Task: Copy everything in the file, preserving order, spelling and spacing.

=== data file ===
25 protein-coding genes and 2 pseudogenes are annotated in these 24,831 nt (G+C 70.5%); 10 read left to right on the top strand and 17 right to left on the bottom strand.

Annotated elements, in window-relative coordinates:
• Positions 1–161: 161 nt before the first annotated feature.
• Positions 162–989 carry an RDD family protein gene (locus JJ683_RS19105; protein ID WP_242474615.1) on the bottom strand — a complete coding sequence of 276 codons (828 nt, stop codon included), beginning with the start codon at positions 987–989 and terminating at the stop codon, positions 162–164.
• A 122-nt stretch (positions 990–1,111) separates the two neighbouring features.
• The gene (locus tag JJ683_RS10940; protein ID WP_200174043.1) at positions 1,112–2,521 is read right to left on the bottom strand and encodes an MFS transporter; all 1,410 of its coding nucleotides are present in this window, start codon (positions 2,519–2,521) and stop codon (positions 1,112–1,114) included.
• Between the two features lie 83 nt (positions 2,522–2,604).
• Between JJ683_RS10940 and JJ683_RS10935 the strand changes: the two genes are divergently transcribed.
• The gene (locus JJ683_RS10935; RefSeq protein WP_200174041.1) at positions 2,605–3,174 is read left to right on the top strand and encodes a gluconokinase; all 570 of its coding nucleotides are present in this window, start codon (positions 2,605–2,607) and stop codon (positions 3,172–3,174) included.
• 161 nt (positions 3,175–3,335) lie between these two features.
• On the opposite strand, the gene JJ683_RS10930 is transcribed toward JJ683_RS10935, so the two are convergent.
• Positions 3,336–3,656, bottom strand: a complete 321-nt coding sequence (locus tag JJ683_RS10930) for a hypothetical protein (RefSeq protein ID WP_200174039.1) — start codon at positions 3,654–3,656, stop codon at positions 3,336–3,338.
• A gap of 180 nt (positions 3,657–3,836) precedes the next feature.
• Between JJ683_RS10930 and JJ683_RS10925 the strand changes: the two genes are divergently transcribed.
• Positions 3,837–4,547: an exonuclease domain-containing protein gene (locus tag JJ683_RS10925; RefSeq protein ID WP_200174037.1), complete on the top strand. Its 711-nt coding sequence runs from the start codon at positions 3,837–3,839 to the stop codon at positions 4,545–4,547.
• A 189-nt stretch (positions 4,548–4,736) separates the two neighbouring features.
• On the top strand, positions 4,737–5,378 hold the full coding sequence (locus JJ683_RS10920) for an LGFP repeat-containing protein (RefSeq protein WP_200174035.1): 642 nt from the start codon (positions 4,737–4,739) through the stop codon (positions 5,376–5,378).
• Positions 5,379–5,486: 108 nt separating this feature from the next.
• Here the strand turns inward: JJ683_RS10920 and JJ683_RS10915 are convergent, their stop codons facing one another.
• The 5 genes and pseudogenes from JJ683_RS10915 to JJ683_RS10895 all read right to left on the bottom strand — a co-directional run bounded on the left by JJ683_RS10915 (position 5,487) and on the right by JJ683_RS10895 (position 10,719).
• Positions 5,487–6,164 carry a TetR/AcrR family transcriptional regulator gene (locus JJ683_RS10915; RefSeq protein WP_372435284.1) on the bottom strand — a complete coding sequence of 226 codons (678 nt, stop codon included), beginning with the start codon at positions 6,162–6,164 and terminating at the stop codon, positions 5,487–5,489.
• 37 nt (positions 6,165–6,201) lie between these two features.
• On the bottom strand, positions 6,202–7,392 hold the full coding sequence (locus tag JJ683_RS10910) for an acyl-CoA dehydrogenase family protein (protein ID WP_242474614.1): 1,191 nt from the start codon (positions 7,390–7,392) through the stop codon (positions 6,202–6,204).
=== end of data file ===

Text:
25 protein-coding genes and 2 pseudogenes are annotated in these 24,831 nt (G+C 70.5%); 10 read left to right on the top strand and 17 right to left on the bottom strand.

Annotated elements, in window-relative coordinates:
• Positions 1–161: 161 nt before the first annotated feature.
• Positions 162–989 carry an RDD family protein gene (locus JJ683_RS19105; protein ID WP_242474615.1) on the bottom strand — a complete coding sequence of 276 codons (828 nt, stop codon included), beginning with the start codon at positions 987–989 and terminating at the stop codon, positions 162–164.
• A 122-nt stretch (positions 990–1,111) separates the two neighbouring features.
• The gene (locus tag JJ683_RS10940; protein ID WP_200174043.1) at positions 1,112–2,521 is read right to left on the bottom strand and encodes an MFS transporter; all 1,410 of its coding nucleotides are present in this window, start codon (positions 2,519–2,521) and stop codon (positions 1,112–1,114) included.
• Between the two features lie 83 nt (positions 2,522–2,604).
• Between JJ683_RS10940 and JJ683_RS10935 the strand changes: the two genes are divergently transcribed.
• The gene (locus JJ683_RS10935; RefSeq protein WP_200174041.1) at positions 2,605–3,174 is read left to right on the top strand and encodes a gluconokinase; all 570 of its coding nucleotides are present in this window, start codon (positions 2,605–2,607) and stop codon (positions 3,172–3,174) included.
• 161 nt (positions 3,175–3,335) lie between these two features.
• On the opposite strand, the gene JJ683_RS10930 is transcribed toward JJ683_RS10935, so the two are convergent.
• Positions 3,336–3,656, bottom strand: a complete 321-nt coding sequence (locus tag JJ683_RS10930) for a hypothetical protein (RefSeq protein ID WP_200174039.1) — start codon at positions 3,654–3,656, stop codon at positions 3,336–3,338.
• A gap of 180 nt (positions 3,657–3,836) precedes the next feature.
• Between JJ683_RS10930 and JJ683_RS10925 the strand changes: the two genes are divergently transcribed.
• Positions 3,837–4,547: an exonuclease domain-containing protein gene (locus tag JJ683_RS10925; RefSeq protein ID WP_200174037.1), complete on the top strand. Its 711-nt coding sequence runs from the start codon at positions 3,837–3,839 to the stop codon at positions 4,545–4,547.
• A 189-nt stretch (positions 4,548–4,736) separates the two neighbouring features.
• On the top strand, positions 4,737–5,378 hold the full coding sequence (locus JJ683_RS10920) for an LGFP repeat-containing protein (RefSeq protein WP_200174035.1): 642 nt from the start codon (positions 4,737–4,739) through the stop codon (positions 5,376–5,378).
• Positions 5,379–5,486: 108 nt separating this feature from the next.
• Here the strand turns inward: JJ683_RS10920 and JJ683_RS10915 are convergent, their stop codons facing one another.
• The 5 genes and pseudogenes from JJ683_RS10915 to JJ683_RS10895 all read right to left on the bottom strand — a co-directional run bounded on the left by JJ683_RS10915 (position 5,487) and on the right by JJ683_RS10895 (position 10,719).
• Positions 5,487–6,164 carry a TetR/AcrR family transcriptional regulator gene (locus JJ683_RS10915; RefSeq protein WP_372435284.1) on the bottom strand — a complete coding sequence of 226 codons (678 nt, stop codon included), beginning with the start codon at positions 6,162–6,164 and terminating at the stop codon, positions 5,487–5,489.
• 37 nt (positions 6,165–6,201) lie between these two features.
• On the bottom strand, positions 6,202–7,392 hold the full coding sequence (locus tag JJ683_RS10910) for an acyl-CoA dehydrogenase family protein (protein ID WP_242474614.1): 1,191 nt from the start codon (positions 7,390–7,392) through the stop codon (positions 6,202–6,204).